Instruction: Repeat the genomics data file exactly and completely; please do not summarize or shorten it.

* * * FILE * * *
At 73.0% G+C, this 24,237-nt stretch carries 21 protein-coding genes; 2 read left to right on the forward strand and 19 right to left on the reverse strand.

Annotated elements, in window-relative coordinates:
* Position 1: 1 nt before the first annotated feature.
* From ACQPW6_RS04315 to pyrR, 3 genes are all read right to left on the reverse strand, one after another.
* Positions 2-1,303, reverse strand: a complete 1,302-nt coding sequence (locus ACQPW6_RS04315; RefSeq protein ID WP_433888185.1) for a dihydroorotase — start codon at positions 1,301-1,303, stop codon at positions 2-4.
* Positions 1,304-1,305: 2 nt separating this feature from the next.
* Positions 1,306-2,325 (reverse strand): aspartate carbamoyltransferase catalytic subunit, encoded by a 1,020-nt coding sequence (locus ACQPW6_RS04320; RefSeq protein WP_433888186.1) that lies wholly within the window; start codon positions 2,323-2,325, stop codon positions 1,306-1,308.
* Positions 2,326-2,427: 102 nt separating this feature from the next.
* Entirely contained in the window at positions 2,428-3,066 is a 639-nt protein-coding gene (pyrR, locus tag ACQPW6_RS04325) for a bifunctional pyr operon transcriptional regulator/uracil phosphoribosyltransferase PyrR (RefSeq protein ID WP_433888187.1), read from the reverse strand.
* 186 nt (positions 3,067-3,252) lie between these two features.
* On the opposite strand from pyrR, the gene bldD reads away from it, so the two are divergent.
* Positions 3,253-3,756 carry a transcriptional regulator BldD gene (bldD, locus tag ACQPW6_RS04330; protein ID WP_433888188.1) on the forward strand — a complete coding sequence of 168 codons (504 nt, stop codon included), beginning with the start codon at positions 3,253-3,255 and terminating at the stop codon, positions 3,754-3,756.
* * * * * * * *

At 73.0% G+C, this 24,237-nt stretch carries 21 protein-coding genes; 2 read left to right on the forward strand and 19 right to left on the reverse strand.

Annotated elements, in window-relative coordinates:
* Position 1: 1 nt before the first annotated feature.
* From ACQPW6_RS04315 to pyrR, 3 genes are all read right to left on the reverse strand, one after another.
* Positions 2-1,303, reverse strand: a complete 1,302-nt coding sequence (locus ACQPW6_RS04315; RefSeq protein ID WP_433888185.1) for a dihydroorotase — start codon at positions 1,301-1,303, stop codon at positions 2-4.
* Positions 1,304-1,305: 2 nt separating this feature from the next.
* Positions 1,306-2,325 (reverse strand): aspartate carbamoyltransferase catalytic subunit, encoded by a 1,020-nt coding sequence (locus ACQPW6_RS04320; RefSeq protein WP_433888186.1) that lies wholly within the window; start codon positions 2,323-2,325, stop codon positions 1,306-1,308.
* Positions 2,326-2,427: 102 nt separating this feature from the next.
* Entirely contained in the window at positions 2,428-3,066 is a 639-nt protein-coding gene (pyrR, locus tag ACQPW6_RS04325) for a bifunctional pyr operon transcriptional regulator/uracil phosphoribosyltransferase PyrR (RefSeq protein ID WP_433888187.1), read from the reverse strand.
* 186 nt (positions 3,067-3,252) lie between these two features.
* On the opposite strand from pyrR, the gene bldD reads away from it, so the two are divergent.
* Positions 3,253-3,756 carry a transcriptional regulator BldD gene (bldD, locus tag ACQPW6_RS04330; protein ID WP_433888188.1) on the forward strand — a complete coding sequence of 168 codons (504 nt, stop codon included), beginning with the start codon at positions 3,253-3,255 and terminating at the stop codon, positions 3,754-3,756.